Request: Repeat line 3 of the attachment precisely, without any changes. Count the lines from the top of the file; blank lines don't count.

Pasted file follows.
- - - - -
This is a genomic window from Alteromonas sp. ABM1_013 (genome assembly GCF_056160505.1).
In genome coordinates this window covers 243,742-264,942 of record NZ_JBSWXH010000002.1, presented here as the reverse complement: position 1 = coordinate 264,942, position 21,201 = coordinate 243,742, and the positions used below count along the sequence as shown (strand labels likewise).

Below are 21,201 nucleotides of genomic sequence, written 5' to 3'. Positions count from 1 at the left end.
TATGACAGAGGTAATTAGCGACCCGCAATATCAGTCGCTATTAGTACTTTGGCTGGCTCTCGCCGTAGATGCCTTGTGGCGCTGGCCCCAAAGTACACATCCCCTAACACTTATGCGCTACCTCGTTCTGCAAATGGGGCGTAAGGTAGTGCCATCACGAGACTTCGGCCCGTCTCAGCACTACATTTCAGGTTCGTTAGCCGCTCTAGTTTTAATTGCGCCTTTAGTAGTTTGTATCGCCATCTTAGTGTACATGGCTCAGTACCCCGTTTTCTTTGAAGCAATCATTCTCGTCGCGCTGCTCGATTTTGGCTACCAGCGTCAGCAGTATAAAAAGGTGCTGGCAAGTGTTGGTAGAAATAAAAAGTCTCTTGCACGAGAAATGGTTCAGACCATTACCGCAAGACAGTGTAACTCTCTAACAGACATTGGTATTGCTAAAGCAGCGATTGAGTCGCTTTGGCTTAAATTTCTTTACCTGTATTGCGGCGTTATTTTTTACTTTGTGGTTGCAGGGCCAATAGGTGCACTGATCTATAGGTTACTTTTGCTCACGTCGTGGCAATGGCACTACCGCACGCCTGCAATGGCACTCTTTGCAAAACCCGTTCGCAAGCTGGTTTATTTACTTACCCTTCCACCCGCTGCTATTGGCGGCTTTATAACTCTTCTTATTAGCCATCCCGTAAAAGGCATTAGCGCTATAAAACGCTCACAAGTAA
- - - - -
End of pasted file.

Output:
Below are 21,201 nucleotides of genomic sequence, written 5' to 3'. Positions count from 1 at the left end.